In the dark times of home video, before DVDs, movie fans were plagued by “pan-and-scan” transfers of movies. Instead of seeing the full image, as the filmmaker shot it, you got a square slice of the movie, which often made film shot in widescreen formats borderline incomprehensible. Pan-and-scan largely died at the turn of the century, as widescreen transfers of movies became popular and televisions became rectangles instead of squares. But now, Netflix, already called out for cropping movies it streams, might be bringing it back.
Neil Hunt, one of Netflix’s top executives, has noted that they’re considering this with their original movies and TV shows. If you stream on a TV, you see the whole thing, but stream on a mobile device and you might see 75% of it.
To a degree, Netflix is just proposing a solution to a problem bedeviling the entire entertainment industry. Film and TV directors are struggling with the fact that their work will be viewed on screens from six to one hundred inches, and it was difficult to balance the demands of art and executives who don’t care about your carefully framed shot before that happened. A huge, detail-packed panoramic shot can be breathtaking on a movie screen, but feel dinky and fuzzy on a smartphone. Where do you pitch your shots?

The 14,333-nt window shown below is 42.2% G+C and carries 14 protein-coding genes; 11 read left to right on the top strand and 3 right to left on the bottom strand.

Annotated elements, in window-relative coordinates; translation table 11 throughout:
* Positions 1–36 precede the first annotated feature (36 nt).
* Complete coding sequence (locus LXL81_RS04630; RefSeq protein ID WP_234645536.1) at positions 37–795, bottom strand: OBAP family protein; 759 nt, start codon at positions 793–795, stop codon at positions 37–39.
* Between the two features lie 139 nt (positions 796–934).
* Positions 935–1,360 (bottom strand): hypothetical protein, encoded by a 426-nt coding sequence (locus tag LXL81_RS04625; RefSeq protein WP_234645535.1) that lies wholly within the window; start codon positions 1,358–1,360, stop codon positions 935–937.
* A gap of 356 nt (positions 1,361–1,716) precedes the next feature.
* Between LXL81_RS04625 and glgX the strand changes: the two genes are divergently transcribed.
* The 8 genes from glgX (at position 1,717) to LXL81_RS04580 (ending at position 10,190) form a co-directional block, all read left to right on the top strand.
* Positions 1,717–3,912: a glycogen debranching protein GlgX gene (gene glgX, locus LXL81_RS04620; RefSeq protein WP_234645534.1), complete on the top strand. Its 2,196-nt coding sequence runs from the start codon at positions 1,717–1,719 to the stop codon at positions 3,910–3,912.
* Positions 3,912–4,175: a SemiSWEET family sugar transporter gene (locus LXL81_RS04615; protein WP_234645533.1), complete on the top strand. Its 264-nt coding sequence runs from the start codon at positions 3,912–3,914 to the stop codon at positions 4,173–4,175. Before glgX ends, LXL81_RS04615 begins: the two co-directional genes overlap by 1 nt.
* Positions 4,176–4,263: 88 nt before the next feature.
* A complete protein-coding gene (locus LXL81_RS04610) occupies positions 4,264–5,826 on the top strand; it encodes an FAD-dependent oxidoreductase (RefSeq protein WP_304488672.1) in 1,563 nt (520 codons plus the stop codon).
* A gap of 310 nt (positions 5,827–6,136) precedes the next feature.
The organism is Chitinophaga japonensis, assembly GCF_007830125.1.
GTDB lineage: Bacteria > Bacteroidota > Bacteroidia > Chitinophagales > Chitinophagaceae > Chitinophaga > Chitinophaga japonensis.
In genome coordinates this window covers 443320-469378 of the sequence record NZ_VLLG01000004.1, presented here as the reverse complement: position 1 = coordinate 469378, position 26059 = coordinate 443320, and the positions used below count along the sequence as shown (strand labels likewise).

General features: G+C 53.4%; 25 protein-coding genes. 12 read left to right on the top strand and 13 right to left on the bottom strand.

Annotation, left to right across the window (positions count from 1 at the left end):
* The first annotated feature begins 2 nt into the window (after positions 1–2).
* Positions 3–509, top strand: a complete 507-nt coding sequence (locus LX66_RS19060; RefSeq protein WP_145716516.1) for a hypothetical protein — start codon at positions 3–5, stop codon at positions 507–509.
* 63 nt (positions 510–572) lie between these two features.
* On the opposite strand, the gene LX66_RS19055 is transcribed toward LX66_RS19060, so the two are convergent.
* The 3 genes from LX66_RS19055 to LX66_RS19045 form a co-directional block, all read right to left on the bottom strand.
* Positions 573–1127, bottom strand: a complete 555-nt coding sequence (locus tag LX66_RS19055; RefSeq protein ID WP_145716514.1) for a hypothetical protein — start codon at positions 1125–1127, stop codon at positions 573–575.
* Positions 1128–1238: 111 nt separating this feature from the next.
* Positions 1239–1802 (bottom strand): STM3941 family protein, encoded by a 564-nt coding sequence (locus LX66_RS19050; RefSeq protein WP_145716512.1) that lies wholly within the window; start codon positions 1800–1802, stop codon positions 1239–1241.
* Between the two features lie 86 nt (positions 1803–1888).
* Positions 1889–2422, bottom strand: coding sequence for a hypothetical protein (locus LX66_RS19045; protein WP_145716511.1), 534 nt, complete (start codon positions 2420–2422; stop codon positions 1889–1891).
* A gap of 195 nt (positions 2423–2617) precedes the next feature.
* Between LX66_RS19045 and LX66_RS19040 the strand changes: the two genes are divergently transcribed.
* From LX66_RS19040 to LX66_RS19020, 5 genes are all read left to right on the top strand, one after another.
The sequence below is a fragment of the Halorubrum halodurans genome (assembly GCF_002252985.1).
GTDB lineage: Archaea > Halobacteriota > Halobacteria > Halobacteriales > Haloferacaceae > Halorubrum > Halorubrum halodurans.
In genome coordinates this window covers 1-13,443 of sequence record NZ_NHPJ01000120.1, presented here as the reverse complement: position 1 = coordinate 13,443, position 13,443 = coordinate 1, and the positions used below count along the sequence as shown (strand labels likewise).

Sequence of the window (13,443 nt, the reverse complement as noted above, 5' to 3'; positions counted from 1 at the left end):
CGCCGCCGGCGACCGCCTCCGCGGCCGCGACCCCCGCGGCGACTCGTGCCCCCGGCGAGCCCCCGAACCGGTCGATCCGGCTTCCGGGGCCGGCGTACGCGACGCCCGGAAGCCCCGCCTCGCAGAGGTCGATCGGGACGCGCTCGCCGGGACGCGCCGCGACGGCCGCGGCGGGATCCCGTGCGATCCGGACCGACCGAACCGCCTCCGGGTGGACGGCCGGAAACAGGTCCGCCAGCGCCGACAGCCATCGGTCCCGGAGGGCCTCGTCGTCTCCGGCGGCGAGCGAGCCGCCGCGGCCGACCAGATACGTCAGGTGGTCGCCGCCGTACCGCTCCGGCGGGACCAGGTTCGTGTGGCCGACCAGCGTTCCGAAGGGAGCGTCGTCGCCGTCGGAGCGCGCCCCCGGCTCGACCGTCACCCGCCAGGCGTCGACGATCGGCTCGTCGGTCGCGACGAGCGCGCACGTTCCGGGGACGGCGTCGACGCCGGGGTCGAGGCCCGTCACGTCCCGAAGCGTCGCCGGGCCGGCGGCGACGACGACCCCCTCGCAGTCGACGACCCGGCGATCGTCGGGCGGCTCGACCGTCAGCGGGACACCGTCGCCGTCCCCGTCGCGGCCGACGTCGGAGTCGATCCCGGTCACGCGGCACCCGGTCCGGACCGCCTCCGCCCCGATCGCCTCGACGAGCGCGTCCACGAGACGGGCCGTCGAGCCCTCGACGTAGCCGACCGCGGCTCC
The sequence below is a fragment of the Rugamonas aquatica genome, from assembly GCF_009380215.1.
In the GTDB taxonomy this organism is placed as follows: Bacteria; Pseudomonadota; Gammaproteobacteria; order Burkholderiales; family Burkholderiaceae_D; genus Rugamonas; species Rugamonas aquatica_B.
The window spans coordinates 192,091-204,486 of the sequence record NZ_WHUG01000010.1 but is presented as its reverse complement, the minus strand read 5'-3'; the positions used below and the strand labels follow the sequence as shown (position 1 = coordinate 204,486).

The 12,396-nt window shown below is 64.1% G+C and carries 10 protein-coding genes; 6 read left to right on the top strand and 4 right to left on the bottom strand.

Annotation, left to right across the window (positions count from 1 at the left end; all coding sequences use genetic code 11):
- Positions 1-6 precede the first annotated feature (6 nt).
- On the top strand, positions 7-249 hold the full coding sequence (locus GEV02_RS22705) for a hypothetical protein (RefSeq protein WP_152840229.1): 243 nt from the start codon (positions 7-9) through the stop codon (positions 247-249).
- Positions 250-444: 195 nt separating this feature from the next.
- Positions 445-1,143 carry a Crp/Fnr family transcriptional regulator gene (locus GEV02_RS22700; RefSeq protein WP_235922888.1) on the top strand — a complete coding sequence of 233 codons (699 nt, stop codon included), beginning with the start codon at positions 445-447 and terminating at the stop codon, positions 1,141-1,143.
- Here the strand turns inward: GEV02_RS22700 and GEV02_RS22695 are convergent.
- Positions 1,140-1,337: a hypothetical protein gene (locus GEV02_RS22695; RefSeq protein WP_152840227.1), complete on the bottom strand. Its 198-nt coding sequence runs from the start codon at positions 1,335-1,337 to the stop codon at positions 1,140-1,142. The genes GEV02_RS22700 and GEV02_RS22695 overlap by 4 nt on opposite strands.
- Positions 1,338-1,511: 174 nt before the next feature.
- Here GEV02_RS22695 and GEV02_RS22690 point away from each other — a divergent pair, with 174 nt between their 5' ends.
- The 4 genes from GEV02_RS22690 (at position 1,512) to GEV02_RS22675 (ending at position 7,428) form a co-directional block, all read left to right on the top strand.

Still, considering Netflix’s role these days as savior of lost television shows and its increasing role as a film distributor, it owes a debt to art as well as commerce. Cinephiles hated pan-and-scan because it second-guessed the hours of work that go into every shot of a movie. It’s like abridging a book by scratching out random words. While Netflix’s “mobile cuts” don’t seem to be nearly as bad, they’re still treating the art they’ve funded as a product instead of a piece of culture. Granted, nobody is going to die on the hill that is Fuller House‘s proper aspect ratio, but we don’t go down to the studio and tell the cameraman how to frame the shot, either. Decisions were made with care, and the proper aspect ratio respects those decisions.
Of course, an advantage of technology is that it offers options. Instead of just doing this, Netflix could offer viewers a choice between a “mobile cut” and seeing the work as it was intended. And it’d be nice if Netflix took a moment to educate its viewers on why widescreen is so important. Increasingly, Netflix is how we consume the majority of film, and is even opening up a whole world of film to viewers who might never see it otherwise. Whether it wants to the job or not, that means it’s a cultural steward as well as a business. It should ensure it’s taking care to protect film even as it expands access to it.